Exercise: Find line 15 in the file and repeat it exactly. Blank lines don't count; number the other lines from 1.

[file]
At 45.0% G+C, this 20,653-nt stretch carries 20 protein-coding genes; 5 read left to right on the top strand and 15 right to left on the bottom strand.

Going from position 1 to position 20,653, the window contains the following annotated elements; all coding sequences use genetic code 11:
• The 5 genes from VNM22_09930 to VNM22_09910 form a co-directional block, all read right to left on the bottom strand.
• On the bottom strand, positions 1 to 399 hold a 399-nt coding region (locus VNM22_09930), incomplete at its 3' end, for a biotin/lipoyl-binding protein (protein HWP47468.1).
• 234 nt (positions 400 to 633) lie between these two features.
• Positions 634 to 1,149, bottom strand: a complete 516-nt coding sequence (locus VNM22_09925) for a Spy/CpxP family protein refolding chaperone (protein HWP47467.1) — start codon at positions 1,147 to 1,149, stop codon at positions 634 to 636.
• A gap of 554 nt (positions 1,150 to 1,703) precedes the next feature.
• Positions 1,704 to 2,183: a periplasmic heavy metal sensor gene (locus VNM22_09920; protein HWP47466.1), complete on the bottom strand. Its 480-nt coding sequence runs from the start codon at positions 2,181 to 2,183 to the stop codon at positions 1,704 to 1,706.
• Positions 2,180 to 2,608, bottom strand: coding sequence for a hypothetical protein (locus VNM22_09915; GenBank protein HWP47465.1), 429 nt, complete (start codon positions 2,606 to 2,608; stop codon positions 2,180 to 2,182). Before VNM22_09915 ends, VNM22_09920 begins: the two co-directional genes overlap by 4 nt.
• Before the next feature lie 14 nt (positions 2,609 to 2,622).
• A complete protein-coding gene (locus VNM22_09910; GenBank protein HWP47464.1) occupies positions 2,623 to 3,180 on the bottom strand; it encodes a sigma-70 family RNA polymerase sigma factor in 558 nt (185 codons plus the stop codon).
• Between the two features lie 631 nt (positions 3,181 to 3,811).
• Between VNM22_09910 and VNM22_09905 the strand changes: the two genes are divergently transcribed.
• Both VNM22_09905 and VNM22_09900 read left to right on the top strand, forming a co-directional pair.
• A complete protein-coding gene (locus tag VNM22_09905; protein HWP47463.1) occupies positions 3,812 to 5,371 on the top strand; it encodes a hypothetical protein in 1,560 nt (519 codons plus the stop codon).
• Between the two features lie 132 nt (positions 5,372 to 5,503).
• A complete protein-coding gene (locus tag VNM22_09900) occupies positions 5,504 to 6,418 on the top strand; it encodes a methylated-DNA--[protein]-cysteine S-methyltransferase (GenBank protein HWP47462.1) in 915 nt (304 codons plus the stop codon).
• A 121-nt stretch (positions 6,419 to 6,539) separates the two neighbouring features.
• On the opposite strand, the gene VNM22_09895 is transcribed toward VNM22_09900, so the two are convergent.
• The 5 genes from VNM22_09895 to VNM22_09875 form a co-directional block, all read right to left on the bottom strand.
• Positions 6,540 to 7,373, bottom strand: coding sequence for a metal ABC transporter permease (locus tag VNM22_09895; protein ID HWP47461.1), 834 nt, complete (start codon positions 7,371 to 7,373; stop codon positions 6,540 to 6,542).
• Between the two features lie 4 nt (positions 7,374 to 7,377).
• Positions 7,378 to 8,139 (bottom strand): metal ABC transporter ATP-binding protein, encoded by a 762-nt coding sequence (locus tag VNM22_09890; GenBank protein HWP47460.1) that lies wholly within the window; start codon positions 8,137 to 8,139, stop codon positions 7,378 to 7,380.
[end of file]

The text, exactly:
• A complete protein-coding gene (locus tag VNM22_09905; protein HWP47463.1) occupies positions 3,812 to 5,371 on the top strand; it encodes a hypothetical protein in 1,560 nt (519 codons plus the stop codon).